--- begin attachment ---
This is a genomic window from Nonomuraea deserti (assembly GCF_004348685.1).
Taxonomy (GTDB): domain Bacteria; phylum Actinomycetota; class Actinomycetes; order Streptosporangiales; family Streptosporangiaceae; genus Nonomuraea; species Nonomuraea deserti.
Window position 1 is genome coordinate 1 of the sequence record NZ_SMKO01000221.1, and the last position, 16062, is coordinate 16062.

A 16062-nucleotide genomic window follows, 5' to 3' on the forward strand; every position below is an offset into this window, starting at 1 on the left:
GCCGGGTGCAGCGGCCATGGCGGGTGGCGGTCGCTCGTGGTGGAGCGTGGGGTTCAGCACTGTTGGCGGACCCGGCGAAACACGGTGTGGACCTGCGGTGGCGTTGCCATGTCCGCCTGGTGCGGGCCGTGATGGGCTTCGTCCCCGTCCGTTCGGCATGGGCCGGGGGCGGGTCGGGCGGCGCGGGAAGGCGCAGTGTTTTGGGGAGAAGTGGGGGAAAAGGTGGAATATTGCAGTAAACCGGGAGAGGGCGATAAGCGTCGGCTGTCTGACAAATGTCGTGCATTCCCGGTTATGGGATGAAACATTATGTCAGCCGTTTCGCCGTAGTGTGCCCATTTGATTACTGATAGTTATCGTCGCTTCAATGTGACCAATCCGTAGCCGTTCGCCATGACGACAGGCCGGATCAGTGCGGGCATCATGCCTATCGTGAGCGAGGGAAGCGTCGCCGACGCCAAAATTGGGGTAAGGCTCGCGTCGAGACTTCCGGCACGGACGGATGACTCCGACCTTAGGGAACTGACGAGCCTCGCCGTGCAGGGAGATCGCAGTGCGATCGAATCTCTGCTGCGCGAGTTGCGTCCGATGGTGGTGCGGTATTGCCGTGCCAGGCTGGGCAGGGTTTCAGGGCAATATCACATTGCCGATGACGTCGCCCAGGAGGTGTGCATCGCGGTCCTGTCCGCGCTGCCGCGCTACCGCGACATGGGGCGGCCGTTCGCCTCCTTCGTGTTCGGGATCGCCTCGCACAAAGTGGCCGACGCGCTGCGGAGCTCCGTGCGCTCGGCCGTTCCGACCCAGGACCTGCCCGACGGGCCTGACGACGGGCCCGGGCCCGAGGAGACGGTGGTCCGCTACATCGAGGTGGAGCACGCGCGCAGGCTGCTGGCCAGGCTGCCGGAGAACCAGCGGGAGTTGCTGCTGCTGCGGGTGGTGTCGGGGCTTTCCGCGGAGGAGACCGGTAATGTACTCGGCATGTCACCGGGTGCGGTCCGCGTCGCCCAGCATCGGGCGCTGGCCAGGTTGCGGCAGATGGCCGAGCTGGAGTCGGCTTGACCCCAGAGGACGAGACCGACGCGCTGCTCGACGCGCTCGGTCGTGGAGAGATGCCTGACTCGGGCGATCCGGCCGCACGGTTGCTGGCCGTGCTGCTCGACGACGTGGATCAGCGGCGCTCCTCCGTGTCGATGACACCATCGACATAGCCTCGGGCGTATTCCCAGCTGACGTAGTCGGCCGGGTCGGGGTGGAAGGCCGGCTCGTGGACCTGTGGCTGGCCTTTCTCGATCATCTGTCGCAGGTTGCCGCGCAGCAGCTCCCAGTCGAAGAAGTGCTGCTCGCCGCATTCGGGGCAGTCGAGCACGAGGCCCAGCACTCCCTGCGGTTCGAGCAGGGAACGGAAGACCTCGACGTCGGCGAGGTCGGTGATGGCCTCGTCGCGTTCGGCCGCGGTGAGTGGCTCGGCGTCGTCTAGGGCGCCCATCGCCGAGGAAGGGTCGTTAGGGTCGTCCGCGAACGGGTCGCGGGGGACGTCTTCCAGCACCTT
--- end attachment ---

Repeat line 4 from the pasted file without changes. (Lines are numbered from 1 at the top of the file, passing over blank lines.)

A 16062-nucleotide genomic window follows, 5' to 3' on the forward strand; every position below is an offset into this window, starting at 1 on the left: